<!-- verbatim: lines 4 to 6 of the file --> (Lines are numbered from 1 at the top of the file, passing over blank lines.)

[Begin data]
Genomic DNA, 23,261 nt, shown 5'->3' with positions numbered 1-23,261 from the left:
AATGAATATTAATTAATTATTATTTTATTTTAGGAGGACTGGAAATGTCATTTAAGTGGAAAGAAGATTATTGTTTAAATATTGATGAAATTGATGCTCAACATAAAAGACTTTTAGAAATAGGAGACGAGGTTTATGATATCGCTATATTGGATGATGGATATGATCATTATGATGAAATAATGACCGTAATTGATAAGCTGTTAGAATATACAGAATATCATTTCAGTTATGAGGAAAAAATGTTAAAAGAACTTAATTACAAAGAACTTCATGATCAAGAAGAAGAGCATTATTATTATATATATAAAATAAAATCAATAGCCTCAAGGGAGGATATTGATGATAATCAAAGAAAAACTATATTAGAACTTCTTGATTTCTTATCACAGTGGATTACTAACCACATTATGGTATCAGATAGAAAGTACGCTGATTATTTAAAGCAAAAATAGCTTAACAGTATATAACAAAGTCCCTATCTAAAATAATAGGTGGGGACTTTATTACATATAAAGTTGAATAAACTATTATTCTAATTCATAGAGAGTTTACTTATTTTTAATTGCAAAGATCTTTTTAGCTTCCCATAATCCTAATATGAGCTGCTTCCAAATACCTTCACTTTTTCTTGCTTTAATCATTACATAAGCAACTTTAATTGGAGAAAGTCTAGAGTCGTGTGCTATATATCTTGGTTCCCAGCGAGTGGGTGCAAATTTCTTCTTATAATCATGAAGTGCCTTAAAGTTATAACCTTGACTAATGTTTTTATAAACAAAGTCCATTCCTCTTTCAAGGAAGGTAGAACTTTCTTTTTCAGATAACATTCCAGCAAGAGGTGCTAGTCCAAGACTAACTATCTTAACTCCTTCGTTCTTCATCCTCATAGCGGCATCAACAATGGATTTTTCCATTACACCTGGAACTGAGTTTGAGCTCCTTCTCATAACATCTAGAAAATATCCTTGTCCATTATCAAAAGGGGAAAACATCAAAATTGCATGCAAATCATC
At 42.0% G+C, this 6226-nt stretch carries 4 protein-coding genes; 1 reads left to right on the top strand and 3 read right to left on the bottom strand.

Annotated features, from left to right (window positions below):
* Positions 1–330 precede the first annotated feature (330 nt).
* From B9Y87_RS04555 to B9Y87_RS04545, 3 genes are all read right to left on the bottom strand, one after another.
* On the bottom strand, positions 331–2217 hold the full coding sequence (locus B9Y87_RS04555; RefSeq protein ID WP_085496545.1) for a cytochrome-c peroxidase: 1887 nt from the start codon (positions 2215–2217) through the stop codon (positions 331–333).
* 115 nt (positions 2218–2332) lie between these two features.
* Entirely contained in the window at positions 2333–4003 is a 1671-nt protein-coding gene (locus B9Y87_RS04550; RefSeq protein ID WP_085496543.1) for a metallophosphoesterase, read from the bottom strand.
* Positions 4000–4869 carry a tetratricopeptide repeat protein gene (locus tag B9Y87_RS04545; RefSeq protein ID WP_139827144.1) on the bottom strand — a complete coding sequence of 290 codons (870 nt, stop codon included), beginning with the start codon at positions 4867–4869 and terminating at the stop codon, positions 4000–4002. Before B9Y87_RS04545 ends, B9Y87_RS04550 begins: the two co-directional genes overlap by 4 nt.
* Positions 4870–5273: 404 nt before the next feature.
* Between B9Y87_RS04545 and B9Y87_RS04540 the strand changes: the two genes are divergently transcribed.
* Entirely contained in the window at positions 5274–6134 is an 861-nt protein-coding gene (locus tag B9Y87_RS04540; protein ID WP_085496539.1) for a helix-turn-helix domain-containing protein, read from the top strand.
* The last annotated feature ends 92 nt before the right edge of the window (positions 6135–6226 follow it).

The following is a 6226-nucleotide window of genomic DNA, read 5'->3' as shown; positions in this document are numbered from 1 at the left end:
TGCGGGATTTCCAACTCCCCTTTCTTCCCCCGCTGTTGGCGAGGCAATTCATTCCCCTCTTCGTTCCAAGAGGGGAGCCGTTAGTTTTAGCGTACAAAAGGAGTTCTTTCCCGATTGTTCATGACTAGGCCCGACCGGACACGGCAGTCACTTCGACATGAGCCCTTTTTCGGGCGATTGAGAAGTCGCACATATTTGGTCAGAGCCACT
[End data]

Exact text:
Annotated features, from left to right (window positions below):
* Positions 1–330 precede the first annotated feature (330 nt).
* From B9Y87_RS04555 to B9Y87_RS04545, 3 genes are all read right to left on the bottom strand, one after another.